Your college roommate was robbed at gunpoint.
The coffee shop your best friend’s mom owns has been selected for a national honor for all its charity work.
Your sorority has been able to get Hillary Clinton to come to a meeting.
All great stories and you have the scoop. Except you can’t write any of them.
Why not? Conflict of interest.
A conflict of interest is anything that could, actually or potentially, undermine your impartiality as a journalist. Journalists at every level must be careful of real or perceived conflict of interest, meaning they are personally connected to a story, source or issue in a way that could influence how she or he writes the story, or–and this is important–there is even the ILLUSION of such a conflict.
I can hear you now: “My grandparents have a house on E. North Broadway where Columbus is talking about putting in a much-disputed left turn lane, but I don’t care about it one way or the other.” But you still can’t cover that story because it may seem to others you could have a conflict, and in journalism, that’s all it takes to have one.”
The Society of Professional Journalists (self-disclosure: of which I am an officer for the Ohio Chapter) outlines conflict simply by declaring, “Journalists should be free of obligation to any interest other than the public’s right to know.”
That means journalists should:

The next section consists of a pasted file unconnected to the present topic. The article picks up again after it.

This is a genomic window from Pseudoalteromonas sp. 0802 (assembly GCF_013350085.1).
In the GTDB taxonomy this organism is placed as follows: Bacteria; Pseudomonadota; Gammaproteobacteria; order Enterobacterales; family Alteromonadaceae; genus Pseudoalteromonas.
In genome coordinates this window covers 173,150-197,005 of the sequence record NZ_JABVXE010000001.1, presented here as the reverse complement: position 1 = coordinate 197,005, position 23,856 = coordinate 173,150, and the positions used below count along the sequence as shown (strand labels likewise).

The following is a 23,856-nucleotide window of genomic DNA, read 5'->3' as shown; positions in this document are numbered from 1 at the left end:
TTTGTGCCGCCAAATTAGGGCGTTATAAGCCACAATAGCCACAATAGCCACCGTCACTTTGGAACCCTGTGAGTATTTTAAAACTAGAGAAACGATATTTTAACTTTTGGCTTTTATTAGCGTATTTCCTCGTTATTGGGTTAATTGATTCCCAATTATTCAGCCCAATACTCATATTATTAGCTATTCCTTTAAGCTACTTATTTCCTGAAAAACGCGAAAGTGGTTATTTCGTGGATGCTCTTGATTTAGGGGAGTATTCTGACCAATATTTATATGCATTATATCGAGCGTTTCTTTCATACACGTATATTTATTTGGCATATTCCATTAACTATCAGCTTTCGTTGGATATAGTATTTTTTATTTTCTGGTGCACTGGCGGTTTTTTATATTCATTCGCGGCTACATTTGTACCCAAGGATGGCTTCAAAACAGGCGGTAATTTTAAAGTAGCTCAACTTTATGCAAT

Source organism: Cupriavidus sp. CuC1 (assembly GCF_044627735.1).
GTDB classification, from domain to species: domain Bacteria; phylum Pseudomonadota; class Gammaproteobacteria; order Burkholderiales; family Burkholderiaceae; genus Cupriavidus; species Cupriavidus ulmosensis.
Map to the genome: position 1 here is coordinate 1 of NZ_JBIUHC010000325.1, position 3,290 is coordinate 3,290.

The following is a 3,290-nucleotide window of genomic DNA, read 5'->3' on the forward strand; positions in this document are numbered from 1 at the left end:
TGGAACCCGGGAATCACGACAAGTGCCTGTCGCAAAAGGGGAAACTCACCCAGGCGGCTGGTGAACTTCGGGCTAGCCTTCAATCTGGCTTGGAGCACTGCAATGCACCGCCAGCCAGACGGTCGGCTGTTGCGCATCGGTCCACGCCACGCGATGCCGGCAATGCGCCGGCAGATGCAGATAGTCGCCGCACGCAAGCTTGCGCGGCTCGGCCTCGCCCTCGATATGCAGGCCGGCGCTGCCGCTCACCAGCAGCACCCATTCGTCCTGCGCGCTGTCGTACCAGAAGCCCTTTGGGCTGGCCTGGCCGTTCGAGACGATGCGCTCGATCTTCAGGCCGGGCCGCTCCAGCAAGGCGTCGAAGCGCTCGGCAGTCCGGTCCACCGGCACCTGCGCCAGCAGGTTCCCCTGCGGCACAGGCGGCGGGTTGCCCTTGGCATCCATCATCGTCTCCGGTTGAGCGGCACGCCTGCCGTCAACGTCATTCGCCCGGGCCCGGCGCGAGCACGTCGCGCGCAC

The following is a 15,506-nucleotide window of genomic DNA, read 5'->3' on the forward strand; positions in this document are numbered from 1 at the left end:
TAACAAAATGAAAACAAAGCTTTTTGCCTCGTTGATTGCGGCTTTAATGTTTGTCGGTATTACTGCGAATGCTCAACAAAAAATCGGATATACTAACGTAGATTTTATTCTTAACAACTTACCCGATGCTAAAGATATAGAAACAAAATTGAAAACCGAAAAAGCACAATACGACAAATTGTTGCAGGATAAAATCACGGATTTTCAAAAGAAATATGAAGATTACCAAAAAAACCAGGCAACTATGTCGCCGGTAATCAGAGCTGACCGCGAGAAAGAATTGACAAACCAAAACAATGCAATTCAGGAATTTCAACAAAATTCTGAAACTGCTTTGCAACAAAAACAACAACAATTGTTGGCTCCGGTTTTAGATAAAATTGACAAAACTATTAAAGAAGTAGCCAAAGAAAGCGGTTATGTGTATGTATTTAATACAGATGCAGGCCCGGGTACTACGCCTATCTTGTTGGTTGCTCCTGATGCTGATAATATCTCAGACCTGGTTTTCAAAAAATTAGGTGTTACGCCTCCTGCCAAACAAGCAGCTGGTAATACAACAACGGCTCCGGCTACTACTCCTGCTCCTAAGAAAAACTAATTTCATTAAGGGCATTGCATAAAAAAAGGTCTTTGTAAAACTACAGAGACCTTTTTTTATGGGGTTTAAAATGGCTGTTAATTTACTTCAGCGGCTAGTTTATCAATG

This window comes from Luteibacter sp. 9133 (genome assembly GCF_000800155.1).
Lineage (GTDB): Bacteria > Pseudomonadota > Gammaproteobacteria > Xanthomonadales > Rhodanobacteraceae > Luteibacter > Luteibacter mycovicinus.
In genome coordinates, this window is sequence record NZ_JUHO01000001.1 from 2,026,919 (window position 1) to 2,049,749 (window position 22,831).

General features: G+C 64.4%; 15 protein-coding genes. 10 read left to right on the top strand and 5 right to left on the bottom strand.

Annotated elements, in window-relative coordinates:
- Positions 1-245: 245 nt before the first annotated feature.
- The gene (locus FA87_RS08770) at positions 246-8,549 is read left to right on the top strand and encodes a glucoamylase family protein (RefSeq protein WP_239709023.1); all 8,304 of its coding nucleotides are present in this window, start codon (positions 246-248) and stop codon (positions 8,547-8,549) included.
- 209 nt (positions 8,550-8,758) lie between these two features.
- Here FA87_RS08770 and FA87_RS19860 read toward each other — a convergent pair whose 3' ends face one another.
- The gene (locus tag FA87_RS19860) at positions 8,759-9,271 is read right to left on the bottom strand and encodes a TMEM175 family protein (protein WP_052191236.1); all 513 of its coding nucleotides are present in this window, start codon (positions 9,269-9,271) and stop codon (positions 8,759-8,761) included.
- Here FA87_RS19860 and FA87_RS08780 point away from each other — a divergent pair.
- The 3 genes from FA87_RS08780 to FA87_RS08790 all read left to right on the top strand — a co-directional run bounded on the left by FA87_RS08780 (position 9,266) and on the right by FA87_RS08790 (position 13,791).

- Avoid conflicts of interest, real or perceived, and;
- Remain free of associations and activities that may compromise integrity or damage credibility.
In this class (and in journalistic life) it means you can’t write articles on or with people you are related to, friends with or even know well. You can’t cover issues or events to which you have a close tie or connection. You can’t do a story on the shop where you work part-time.
You can’t use classmates or co-workers as sources, or interview teachers, fellow members of Greek life, or a girl you once dated or your family doctor.
In the “real” world, many journalists avoid joining any groups that could “bias” them–especially when it comes to politics, and even register as Independents so as not to seem leaning to the left or right.
Even though you may think you can be impartial, you possibly can’t. And if other people think you could not be impartial based on such a conflict, your credibility is immediately compromised.
Don’t let your editor find out about conflicts after the fact. If you have any thoughts or questions or concerns, ask your editor up front and let him or her make the decision. But if you think you have a conflict of interest about an article topic or source, trust your gut–you probably do.